Data of Half-Million Chicago Students Exposed in a Ransomware Attack
The personal information of more than half a million Chicago students and the staff was accessed in a ransomware attack consisting of records worth four years.
Last December, a ransomware attack compromised the personal information of more than a half million Chicago Public School students and staff members which wasn’t reported by the technology vendor Battelle for Kids till last month, as stated by the CPS Officials.
CPS was informed about the data breach on April 26 via a mailed letter, claiming that the server used to store data about the students and staff was breached and four years’ worth of data was accessed.
Around 495,448 student and 56,138 employee records were acquired from the 2015-16 through 2018-2019 school years, consisting of details about student’s names, gender, date of birth, CPS identification numbers, and scores on course-specific assessments utilised for teacher evaluations.
The CPS confirmed that the breach did not store any other records, as proclaimed in a statement “There were no Social Security numbers, no financial information, no health data, no current course or schedule information, no home addresses and no course grades, standardized test scores, or teacher evaluation scores exposed in this incident.”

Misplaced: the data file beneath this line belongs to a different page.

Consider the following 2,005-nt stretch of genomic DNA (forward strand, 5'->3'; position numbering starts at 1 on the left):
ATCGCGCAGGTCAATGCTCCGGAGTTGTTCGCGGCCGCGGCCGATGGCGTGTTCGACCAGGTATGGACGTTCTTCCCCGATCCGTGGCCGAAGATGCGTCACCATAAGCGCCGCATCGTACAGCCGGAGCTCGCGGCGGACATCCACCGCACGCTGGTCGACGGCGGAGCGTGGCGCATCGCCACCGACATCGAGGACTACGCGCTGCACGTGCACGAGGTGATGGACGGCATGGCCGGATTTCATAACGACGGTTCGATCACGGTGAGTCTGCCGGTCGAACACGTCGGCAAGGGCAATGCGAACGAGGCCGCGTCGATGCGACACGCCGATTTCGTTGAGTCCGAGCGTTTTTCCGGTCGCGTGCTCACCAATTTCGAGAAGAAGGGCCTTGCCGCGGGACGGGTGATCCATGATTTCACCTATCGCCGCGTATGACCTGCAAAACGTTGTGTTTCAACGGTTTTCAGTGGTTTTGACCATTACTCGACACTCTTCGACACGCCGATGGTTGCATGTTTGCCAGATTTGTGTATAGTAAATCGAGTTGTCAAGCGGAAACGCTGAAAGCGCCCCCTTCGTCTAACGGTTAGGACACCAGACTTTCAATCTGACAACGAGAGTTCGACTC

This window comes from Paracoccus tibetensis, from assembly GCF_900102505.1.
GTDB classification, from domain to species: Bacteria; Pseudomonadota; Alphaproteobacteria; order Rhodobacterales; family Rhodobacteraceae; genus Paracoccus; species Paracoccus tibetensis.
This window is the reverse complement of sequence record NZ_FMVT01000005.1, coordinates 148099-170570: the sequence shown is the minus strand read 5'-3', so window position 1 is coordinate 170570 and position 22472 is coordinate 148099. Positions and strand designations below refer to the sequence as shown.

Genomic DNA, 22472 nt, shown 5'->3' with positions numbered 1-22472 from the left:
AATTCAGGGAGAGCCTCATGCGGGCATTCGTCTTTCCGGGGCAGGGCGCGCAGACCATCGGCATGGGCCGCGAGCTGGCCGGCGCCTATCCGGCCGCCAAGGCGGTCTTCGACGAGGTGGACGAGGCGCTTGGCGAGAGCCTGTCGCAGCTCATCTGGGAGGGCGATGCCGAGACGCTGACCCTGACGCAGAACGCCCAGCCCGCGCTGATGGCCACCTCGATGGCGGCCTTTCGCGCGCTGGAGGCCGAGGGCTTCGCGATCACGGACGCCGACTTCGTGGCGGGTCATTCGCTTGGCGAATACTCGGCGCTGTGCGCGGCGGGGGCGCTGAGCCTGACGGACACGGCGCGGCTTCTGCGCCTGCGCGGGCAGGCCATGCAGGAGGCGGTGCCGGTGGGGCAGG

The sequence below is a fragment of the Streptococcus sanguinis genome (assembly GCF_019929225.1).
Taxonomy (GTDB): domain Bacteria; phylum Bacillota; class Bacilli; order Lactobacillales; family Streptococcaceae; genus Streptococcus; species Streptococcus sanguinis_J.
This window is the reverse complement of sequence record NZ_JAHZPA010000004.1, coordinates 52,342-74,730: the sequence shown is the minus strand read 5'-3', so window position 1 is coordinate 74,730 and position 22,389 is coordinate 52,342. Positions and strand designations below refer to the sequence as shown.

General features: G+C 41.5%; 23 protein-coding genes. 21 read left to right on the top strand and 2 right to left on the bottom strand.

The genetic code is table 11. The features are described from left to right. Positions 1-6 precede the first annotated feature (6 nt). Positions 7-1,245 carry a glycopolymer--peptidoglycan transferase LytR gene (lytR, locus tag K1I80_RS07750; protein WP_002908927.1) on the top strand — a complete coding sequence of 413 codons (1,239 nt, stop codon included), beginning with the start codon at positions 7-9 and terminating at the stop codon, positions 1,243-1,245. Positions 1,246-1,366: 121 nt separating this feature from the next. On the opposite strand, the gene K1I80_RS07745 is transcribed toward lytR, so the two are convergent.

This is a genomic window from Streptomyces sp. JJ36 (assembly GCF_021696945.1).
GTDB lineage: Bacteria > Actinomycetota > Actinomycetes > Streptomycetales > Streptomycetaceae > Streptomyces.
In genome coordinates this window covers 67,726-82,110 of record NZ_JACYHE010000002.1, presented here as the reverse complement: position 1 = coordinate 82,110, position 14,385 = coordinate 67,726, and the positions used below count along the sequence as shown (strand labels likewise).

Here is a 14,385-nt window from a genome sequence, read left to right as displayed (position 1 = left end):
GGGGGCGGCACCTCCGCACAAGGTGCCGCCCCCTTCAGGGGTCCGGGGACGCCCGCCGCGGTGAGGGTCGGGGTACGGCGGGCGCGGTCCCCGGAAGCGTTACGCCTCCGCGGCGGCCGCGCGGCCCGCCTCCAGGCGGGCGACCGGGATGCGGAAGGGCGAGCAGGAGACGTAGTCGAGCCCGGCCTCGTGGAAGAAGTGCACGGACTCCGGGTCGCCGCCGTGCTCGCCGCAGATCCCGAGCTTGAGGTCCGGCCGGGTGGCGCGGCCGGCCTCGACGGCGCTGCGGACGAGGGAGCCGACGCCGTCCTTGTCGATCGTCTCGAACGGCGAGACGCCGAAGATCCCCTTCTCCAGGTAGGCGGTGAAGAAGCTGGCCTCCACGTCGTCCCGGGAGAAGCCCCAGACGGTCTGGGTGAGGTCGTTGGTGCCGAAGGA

The representative of CPS informed the affected families and staff that no evidence has been found of misusing the data. Still, they aim to provide a year of credit monitoring and identity theft protection to them.
Battelle for Kids was hired to assist district leaders to perform the “CPS REACH” teacher evaluation program. As the contract of the vendor with CPS states that they shall immediately report the distract of any data breach, a statement was passed by Battelle for Kids on Friday, “immediately engaged a national cybersecurity firm to assess the scope of the incident and took steps to mitigate the potential impact.”
No answers were given about why the company didn’t inform the CPS of the breach while claiming that they have placed stronger security protocols since the incident as the assessment is underway to be resolved.